Big-headed turtle conservation

The big-headed turtle has a wide distribution area from the mountains of Myanmar, through northern Thailand, Laos, Vietnam, to southern China and northeastern Cambodia. From previously being common throughout most of its range, the big-headed turtle is now rare. The population is estimated to have declined by over 90% over the past 90 years and is today classified as Critically Endangered (CR) on the international red list.

The main reason behind the sharp decline is human activity, mainly through illegal trade. Big-headed turtles are captured and sold as food, but the species is also very popular in the exotic pet market due to its distinctive appearance. Recent years have seen a marked increase in the demand for big-headed turtles, which has led to more and more individuals being taken from the wild.

Big-headed turtles seized in the illegal trade. Photo: Pmec Soc Son Rescue

What we do at Nordens Ark

At Nordens Ark the Turtle Ark is being built, and it will be a sanctuary for some of the world's threatened turtle species, including the big-headed turtle. In the Turtle Ark, we will work to create long-term sustainable rescue populations for the species we keep. Nordens Ark is today one of the few parks in Europe that keeps big-headed turtles, something we hope to change. We want to get more parks involved in the conservation of the species in the wild by contributing to the rescue population.

Nordens Ark has also been involved in a conservation project for big-headed turtles in Vietnam. In the ground-breaking project, we collaborated with local actors in Vietnam to ensure that big-headed turtles rescued from the illegal trade can be released back into the wild. In 2020, the project could release a total of 100 big-headed turtles into protected areas in northern Vietnam. The released turtles were fitted with GPS transmitters to be able to follow their movement patterns and behavior after the release. In addition to reintroducing confiscated big-headed turtles to the wild, the project also works to develop methods and protocols for health control and rehabilitation, as well as increase knowledge and understanding among the local population of the species' importance in nature.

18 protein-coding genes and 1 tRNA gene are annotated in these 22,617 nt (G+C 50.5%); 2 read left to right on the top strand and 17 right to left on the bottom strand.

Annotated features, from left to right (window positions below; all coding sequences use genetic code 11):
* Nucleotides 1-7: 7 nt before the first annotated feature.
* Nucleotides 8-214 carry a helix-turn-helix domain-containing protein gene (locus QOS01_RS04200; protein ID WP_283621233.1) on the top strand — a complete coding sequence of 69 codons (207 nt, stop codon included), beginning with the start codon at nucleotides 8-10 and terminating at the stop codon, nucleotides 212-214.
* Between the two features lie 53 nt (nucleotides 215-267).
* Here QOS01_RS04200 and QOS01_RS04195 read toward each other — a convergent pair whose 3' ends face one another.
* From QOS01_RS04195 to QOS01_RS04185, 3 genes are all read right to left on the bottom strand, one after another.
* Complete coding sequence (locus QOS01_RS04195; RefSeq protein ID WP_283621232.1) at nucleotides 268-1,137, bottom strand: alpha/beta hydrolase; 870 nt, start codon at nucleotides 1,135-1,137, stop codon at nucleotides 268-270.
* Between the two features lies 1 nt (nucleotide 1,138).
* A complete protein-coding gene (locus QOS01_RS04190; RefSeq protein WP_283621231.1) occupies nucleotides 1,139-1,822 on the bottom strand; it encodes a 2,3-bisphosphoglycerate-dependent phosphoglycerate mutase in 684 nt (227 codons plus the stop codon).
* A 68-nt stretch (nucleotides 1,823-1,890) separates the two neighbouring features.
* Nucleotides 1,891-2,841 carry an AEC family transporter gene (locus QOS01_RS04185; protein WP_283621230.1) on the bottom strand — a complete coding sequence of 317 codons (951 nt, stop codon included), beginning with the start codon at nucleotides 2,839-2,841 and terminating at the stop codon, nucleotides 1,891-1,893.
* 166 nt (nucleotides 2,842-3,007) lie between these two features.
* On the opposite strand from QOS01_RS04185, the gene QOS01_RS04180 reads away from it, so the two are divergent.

Big-headed turtles ready to be released into the wild. Photo: Pmec Soc Son Rescue

Updates from the project

The project in Vietnam is finished. Read more about it here or watch the video below.

In collaboration with

Asian turtle program, Zoological Society of London (ZSL), Paignton Zoo, the Centre for Natural Resources and Environmental Studies (CRES), Foundation Segreand the Swedish Postcode Lottery